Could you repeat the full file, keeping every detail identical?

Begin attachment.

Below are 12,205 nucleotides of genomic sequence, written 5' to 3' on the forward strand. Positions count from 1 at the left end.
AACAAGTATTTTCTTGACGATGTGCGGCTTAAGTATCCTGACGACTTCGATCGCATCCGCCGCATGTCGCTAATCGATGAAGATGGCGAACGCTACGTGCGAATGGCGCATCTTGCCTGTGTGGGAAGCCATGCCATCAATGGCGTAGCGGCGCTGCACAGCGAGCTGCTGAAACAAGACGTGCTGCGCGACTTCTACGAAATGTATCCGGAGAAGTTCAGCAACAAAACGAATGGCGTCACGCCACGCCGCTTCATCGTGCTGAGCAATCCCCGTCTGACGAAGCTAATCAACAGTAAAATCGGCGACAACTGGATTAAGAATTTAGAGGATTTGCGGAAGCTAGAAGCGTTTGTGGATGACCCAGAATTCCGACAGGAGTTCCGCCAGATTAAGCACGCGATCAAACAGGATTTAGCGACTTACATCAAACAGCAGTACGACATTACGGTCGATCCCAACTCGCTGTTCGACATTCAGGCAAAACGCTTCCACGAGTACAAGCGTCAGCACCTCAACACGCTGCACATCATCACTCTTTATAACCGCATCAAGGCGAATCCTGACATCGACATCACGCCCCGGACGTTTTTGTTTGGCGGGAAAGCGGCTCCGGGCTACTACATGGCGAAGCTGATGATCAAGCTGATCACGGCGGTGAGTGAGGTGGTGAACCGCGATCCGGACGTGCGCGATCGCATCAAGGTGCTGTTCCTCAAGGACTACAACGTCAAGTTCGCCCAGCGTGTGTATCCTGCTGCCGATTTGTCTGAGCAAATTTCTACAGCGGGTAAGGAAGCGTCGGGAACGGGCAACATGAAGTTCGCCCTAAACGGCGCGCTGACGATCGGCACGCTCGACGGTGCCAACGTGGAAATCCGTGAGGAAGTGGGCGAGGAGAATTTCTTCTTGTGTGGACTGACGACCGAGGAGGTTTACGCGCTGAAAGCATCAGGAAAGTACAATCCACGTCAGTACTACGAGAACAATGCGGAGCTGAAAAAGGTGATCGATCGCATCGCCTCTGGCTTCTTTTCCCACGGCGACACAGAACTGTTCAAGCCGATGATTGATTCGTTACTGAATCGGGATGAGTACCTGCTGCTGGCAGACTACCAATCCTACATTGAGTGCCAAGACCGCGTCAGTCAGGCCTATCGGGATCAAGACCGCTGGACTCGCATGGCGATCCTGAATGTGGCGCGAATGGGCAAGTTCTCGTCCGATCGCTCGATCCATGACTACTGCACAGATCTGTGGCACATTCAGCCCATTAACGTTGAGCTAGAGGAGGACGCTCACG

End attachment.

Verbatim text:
Below are 12,205 nucleotides of genomic sequence, written 5' to 3' on the forward strand. Positions count from 1 at the left end.
AACAAGTATTTTCTTGACGATGTGCGGCTTAAGTATCCTGACGACTTCGATCGCATCCGCCGCATGTCGCTAATCGATGAAGATGGCGAACGCTACGTGCGAATGGCGCATCTTGCCTGTGTGGGAAGCCATGCCATCAATGGCGTAGCGGCGCTGCACAGCGAGCTGCTGAAACAAGACGTGCTGCGCGACTTCTACGAAATGTATCCGGAGAAGTTCAGCAACAAAACGAATGGCGTCACGCCACGCCGCTTCATCGTGCTGAGCAATCCCCGTCTGACGAAGCTAATCAACAGTAAAATCGGCGACAACTGGATTAAGAATTTAGAGGATTTGCGGAAGCTAGAAGCGTTTGTGGATGACCCAGAATTCCGACAGGAGTTCCGCCAGATTAAGCACGCGATCAAACAGGATTTAGCGACTTACATCAAACAGCAGTACGACATTACGGTCGATCCCAACTCGCTGTTCGACATTCAGGCAAAACGCTTCCACGAGTACAAGCGTCAGCACCTCAACACGCTGCACATCATCACTCTTTATAACCGCATCAAGGCGAATCCTGACATCGACATCACGCCCCGGACGTTTTTGTTTGGCGGGAAAGCGGCTCCGGGCTACTACATGGCGAAGCTGATGATCAAGCTGATCACGGCGGTGAGTGAGGTGGTGAACCGCGATCCGGACGTGCGCGATCGCATCAAGGTGCTGTTCCTCAAGGACTACAACGTCAAGTTCGCCCAGCGTGTGTATCCTGCTGCCGATTTGTCTGAGCAAATTTCTACAGCGGGTAAGGAAGCGTCGGGAACGGGCAACATGAAGTTCGCCCTAAACGGCGCGCTGACGATCGGCACGCTCGACGGTGCCAACGTGGAAATCCGTGAGGAAGTGGGCGAGGAGAATTTCTTCTTGTGTGGACTGACGACCGAGGAGGTTTACGCGCTGAAAGCATCAGGAAAGTACAATCCACGTCAGTACTACGAGAACAATGCGGAGCTGAAAAAGGTGATCGATCGCATCGCCTCTGGCTTCTTTTCCCACGGCGACACAGAACTGTTCAAGCCGATGATTGATTCGTTACTGAATCGGGATGAGTACCTGCTGCTGGCAGACTACCAATCCTACATTGAGTGCCAAGACCGCGTCAGTCAGGCCTATCGGGATCAAGACCGCTGGACTCGCATGGCGATCCTGAATGTGGCGCGAATGGGCAAGTTCTCGTCCGATCGCTCGATCCATGACTACTGCACAGATCTGTGGCACATTCAGCCCATTAACGTTGAGCTAGAGGAGGACGCTCACG